Dog Health & More
He a dog breed who's got it all in one small package: intelligence, affection, an extroverted temperament, humor, and a personality that's twice as big as he is. Throw in that walrus moustache and quivering enthusiasm, and he'll make you laugh every day. With a Miniature Schnauzer in the house, you'll never be alone, not even when you go to the bathroom. He's got personality-plus, and whether he's bounding around ahead of you or curled up snoozing on your lap, you'll never be bored with him around.
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The Miniature Schnauzer is a small dog with a whole lot of heart. He's always in the top 20 most popular breeds in the U.S., England, and Germany, but he's bred around the world. He is a "people person" all the way: extroverted with moderately high energy, he just wants to have fun. And being with you is fun, no matter what you do. He's incredibly loyal to his family — and he requires a great deal of attention.
He's got a long beard and bushy eyebrows, and he's a handful. Developed as a ratter, he may look just like a smaller version of the Standard and Giant Schnauzers, but he's a distinct breed of his own. He isn't used much as a ratter any longer (although the instinct is still there), but he still has the lively, mischievous personality.
He likes to be in the center of the action. He's fairly good with children and he's energetic, with a lot of terrier spunkiness. The problem is, he has no clue how small he is, and he's likely to talk trash to a much larger dog without any concept of the consequences. That swagger of his can get him in trouble, so it's up to you to keep him in line.
Even though he's small, don't mistake your Miniature Schnauzer for a toy breed. This boy is not delicate.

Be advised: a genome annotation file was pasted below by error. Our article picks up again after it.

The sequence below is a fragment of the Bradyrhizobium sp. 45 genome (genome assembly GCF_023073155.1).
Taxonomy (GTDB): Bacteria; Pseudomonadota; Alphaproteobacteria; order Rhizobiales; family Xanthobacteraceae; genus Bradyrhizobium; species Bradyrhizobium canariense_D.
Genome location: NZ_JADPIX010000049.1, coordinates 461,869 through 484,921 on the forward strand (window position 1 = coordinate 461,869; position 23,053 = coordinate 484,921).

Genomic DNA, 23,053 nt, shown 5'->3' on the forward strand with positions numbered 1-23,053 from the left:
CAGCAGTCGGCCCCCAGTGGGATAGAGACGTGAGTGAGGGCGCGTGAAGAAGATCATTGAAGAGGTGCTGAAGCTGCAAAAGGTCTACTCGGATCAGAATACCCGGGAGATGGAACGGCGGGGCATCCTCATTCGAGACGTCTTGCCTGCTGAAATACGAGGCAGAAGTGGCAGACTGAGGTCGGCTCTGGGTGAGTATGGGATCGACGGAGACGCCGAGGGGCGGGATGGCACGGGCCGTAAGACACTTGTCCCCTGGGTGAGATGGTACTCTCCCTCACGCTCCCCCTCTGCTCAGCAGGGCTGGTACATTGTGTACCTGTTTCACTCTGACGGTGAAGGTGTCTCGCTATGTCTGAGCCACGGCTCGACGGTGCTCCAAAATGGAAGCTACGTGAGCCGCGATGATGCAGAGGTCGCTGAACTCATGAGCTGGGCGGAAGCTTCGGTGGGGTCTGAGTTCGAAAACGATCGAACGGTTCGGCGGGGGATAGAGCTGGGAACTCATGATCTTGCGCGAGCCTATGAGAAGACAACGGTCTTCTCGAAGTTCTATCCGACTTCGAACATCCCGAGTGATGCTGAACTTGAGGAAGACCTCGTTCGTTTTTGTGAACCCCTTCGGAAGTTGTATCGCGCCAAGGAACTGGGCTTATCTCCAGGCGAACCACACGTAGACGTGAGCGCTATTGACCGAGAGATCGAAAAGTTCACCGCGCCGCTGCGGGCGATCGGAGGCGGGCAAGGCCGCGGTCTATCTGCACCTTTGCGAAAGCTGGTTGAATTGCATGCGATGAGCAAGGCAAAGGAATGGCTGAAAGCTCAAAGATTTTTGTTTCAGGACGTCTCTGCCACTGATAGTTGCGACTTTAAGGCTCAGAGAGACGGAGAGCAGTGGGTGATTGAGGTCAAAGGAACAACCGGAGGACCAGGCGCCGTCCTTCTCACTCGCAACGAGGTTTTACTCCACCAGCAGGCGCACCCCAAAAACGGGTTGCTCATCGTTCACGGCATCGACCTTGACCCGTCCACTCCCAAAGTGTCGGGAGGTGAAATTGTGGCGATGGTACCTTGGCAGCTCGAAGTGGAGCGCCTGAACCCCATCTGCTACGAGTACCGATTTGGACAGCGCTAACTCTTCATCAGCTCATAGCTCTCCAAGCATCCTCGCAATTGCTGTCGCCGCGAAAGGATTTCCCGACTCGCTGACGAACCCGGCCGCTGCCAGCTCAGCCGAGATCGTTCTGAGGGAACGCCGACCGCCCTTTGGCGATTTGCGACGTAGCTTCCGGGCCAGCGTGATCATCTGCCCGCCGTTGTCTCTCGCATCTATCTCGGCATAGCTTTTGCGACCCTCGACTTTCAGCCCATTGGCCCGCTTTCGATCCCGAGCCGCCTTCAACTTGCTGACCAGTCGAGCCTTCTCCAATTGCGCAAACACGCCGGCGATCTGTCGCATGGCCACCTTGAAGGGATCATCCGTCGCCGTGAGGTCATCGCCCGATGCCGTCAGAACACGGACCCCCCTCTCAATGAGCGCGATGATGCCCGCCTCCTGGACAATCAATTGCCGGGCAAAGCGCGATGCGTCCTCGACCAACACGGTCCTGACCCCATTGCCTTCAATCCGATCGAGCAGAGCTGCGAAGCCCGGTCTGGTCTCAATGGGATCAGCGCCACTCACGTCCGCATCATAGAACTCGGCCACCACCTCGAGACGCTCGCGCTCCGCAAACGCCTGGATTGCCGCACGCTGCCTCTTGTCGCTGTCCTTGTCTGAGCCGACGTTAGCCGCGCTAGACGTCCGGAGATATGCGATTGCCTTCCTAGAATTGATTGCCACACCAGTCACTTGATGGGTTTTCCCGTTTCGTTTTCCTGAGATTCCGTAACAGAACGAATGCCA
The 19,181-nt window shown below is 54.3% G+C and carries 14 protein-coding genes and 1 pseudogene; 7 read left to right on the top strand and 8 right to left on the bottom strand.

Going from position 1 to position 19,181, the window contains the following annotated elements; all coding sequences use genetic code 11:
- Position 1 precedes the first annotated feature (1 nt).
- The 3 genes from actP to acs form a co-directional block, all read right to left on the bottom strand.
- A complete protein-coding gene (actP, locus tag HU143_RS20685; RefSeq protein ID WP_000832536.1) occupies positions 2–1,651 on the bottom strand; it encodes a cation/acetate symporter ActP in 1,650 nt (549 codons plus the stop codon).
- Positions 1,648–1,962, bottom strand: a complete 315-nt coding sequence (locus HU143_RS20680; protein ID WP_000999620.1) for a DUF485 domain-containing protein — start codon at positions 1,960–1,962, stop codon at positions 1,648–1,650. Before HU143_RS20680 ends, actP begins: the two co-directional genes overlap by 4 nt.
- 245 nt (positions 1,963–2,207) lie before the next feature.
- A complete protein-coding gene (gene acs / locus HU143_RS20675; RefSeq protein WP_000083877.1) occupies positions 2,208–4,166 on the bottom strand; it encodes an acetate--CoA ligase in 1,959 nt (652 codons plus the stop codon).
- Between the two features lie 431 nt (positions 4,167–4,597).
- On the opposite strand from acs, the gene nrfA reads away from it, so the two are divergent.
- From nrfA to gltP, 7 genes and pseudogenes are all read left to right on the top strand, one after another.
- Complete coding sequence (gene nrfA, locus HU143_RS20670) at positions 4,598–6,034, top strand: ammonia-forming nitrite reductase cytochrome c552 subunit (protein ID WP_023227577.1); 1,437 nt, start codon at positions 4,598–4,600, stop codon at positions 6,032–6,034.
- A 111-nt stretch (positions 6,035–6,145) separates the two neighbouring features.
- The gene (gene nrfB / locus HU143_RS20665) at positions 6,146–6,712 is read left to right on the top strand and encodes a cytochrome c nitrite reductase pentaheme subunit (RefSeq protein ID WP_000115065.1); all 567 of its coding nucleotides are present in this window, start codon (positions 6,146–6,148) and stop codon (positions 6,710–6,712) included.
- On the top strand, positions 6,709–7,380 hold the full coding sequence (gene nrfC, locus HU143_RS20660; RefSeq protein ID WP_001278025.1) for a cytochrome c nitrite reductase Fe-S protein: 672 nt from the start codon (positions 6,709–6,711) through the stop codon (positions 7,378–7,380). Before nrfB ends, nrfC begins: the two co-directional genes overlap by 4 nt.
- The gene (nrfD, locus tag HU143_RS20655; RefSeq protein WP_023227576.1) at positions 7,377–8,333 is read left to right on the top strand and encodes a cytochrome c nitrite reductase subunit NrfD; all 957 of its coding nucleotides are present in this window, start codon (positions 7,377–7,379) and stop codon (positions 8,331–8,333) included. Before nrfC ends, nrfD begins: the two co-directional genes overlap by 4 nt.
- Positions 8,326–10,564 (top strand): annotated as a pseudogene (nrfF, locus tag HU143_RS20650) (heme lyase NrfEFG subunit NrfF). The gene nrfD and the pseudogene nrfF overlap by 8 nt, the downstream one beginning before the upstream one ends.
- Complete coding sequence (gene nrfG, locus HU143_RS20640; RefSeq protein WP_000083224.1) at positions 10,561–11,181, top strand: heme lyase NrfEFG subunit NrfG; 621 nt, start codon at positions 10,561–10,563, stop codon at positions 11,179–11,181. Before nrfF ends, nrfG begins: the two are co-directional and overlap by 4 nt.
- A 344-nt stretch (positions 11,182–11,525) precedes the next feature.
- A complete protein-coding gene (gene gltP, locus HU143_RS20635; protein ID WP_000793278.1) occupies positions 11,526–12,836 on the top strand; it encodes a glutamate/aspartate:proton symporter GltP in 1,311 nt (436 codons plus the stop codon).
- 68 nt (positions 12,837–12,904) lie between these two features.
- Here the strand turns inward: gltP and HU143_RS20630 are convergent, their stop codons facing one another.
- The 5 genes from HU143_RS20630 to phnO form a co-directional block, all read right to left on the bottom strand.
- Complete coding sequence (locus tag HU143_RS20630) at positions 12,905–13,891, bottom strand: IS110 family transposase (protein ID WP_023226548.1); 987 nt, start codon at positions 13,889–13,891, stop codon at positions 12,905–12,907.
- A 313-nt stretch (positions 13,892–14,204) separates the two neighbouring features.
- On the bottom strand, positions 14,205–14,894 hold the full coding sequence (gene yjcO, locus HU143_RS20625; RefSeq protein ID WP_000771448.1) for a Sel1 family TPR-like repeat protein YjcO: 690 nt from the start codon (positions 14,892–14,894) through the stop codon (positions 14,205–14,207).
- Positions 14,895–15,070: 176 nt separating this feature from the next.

Because of his size, he can be a good city dog, but he needs daily exercise. After all, he's a terrier! He needs to move. A Miniature Schnauzer also enjoys larger quarters and is great with suburban or farm families (and there might be some rats out there he can take care of for you). He adapts well to any climate, but he can gain weight quickly if he's not exercised or fed properly.
He's protective of the people he loves and is often suspicious of strangers, until you let him know they're welcome. He's an excellent watchdog, sometimes to your frustration, and will alert you to visitors, burglars, and blowing branches. His bark can be piercing. No Golden Retriever, he won't be licking the burglar in welcome; he'll be making sure you understand the gravity of the situation at full volume.
A Miniature Schnauzer is intelligent and learns quickly. Bored during rainy weather? Teach your Schnauzer tricks — he's a great tricks dog. Smart enough to learn anything, he excels at feats that involve jumping on his sturdy little legs.
At the same time, he can be stubborn. Really stubborn. Dug-into-the-sand stubborn. His favorite way of rebelling is to pretend that he doesn't hear you ("La, la, la, I can't heeear you!") when you try to make him do something. To maintain order in your household, you must be in charge. If you let him get by with something even one time, he'll remember it forever and you'll find the behavior escalating. This is one of the downsides of living with a dog who might possibly be smarter than you are.
But because he can be trained so easily (one of the upsides of that native intelligence), he tends to do well in obedience and agility competitions. Miniature Schnauzers also participate in earthdog trials and often excel at them. After all, digging is what they were bred to do. That also means you can expect the occasional decapitated rodent on your doorstep. Unlike a cat's offering, this is not a love gift but spoils going to the warrior who nailed the beast.
Historically, Miniature Schnauzer ears were cropped for cosmetic purposes. Americans are moving away from cropping dogs in general, as more people come to feel it's not worth it for purely cosmetic reasons (unlike tail docking, which prevents tail injuries while out in the field).
However, most but not all Miniature Schnauzers who compete in dog shows still have cropped ears. Some breeders won't crop the ears of pet-quality dogs who will never go into the conformation ring. If you are in contact with the breeder early enough in the process, you can probably make your own decision about cropping your Miniature Schnauzer's ears.
Robust in body and mind, the Miniature Schnauzer is a lively, feisty, smart, happy, vocal, affectionate, low-shedding dog. He makes a fine addition to an active family.